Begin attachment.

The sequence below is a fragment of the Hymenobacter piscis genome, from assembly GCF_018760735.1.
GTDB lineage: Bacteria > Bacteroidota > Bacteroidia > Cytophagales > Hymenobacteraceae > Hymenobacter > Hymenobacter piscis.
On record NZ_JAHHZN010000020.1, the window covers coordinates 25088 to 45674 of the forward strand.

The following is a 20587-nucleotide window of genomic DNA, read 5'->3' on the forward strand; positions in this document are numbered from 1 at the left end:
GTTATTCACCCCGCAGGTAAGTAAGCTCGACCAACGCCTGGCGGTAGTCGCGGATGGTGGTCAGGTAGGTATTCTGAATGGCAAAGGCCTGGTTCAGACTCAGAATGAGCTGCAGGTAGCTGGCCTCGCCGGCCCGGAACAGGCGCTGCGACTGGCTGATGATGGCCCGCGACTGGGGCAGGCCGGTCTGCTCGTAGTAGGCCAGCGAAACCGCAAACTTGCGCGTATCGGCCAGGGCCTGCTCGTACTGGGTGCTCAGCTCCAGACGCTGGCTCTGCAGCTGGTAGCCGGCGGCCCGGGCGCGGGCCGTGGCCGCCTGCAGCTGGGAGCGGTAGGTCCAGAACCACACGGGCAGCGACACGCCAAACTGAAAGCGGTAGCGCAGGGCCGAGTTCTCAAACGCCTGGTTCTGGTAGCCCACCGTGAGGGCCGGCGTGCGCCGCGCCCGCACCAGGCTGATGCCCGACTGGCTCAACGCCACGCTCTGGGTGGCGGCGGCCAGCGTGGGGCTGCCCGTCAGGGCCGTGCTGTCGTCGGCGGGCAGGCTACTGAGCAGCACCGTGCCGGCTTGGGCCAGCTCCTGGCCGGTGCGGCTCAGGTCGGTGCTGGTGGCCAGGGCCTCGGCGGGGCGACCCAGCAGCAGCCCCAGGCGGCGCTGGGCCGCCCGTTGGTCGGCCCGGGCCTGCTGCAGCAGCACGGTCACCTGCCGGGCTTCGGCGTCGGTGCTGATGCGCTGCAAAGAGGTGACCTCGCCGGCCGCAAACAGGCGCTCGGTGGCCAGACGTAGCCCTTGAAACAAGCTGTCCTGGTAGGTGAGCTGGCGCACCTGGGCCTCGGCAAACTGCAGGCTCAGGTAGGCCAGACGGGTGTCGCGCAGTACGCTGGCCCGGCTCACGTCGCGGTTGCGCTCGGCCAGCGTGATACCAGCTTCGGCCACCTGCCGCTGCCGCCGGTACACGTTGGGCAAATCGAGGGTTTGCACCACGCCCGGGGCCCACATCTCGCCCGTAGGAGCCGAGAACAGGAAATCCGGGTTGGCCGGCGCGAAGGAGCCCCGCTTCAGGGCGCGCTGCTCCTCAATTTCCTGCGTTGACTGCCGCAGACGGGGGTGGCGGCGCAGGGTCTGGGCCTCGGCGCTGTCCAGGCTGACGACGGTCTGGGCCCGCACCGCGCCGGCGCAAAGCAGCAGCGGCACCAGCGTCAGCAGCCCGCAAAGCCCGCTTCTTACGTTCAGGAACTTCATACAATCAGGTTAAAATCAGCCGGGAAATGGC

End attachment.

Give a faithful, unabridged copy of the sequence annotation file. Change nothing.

The sequence below is a fragment of the Hymenobacter piscis genome, from assembly GCF_018760735.1.
GTDB lineage: Bacteria > Bacteroidota > Bacteroidia > Cytophagales > Hymenobacteraceae > Hymenobacter > Hymenobacter piscis.
On record NZ_JAHHZN010000020.1, the window covers coordinates 25088 to 45674 of the forward strand.

The following is a 20587-nucleotide window of genomic DNA, read 5'->3' on the forward strand; positions in this document are numbered from 1 at the left end:
GTTATTCACCCCGCAGGTAAGTAAGCTCGACCAACGCCTGGCGGTAGTCGCGGATGGTGGTCAGGTAGGTATTCTGAATGGCAAAGGCCTGGTTCAGACTCAGAATGAGCTGCAGGTAGCTGGCCTCGCCGGCCCGGAACAGGCGCTGCGACTGGCTGATGATGGCCCGCGACTGGGGCAGGCCGGTCTGCTCGTAGTAGGCCAGCGAAACCGCAAACTTGCGCGTATCGGCCAGGGCCTGCTCGTACTGGGTGCTCAGCTCCAGACGCTGGCTCTGCAGCTGGTAGCCGGCGGCCCGGGCGCGGGCCGTGGCCGCCTGCAGCTGGGAGCGGTAGGTCCAGAACCACACGGGCAGCGACACGCCAAACTGAAAGCGGTAGCGCAGGGCCGAGTTCTCAAACGCCTGGTTCTGGTAGCCCACCGTGAGGGCCGGCGTGCGCCGCGCCCGCACCAGGCTGATGCCCGACTGGCTCAACGCCACGCTCTGGGTGGCGGCGGCCAGCGTGGGGCTGCCCGTCAGGGCCGTGCTGTCGTCGGCGGGCAGGCTACTGAGCAGCACCGTGCCGGCTTGGGCCAGCTCCTGGCCGGTGCGGCTCAGGTCGGTGCTGGTGGCCAGGGCCTCGGCGGGGCGACCCAGCAGCAGCCCCAGGCGGCGCTGGGCCGCCCGTTGGTCGGCCCGGGCCTGCTGCAGCAGCACGGTCACCTGCCGGGCTTCGGCGTCGGTGCTGATGCGCTGCAAAGAGGTGACCTCGCCGGCCGCAAACAGGCGCTCGGTGGCCAGACGTAGCCCTTGAAACAAGCTGTCCTGGTAGGTGAGCTGGCGCACCTGGGCCTCGGCAAACTGCAGGCTCAGGTAGGCCAGACGGGTGTCGCGCAGTACGCTGGCCCGGCTCACGTCGCGGTTGCGCTCGGCCAGCGTGATACCAGCTTCGGCCACCTGCCGCTGCCGCCGGTACACGTTGGGCAAATCGAGGGTTTGCACCACGCCCGGGGCCCACATCTCGCCCGTAGGAGCCGAGAACAGGAAATCCGGGTTGGCCGGCGCGAAGGAGCCCCGCTTCAGGGCGCGCTGCTCCTCAATTTCCTGCGTTGACTGCCGCAGACGGGGGTGGCGGCGCAGGGTCTGGGCCTCGGCGCTGTCCAGGCTGACGACGGTCTGGGCCCGCACCGCGCCGGCGCAAAGCAGCAGCGGCACCAGCGTCAGCAGCCCGCAAAGCCCGCTTCTTACGTTCAGGAACTTCATACAATCAGGTTAAAATCAGCCGGGAAATGGC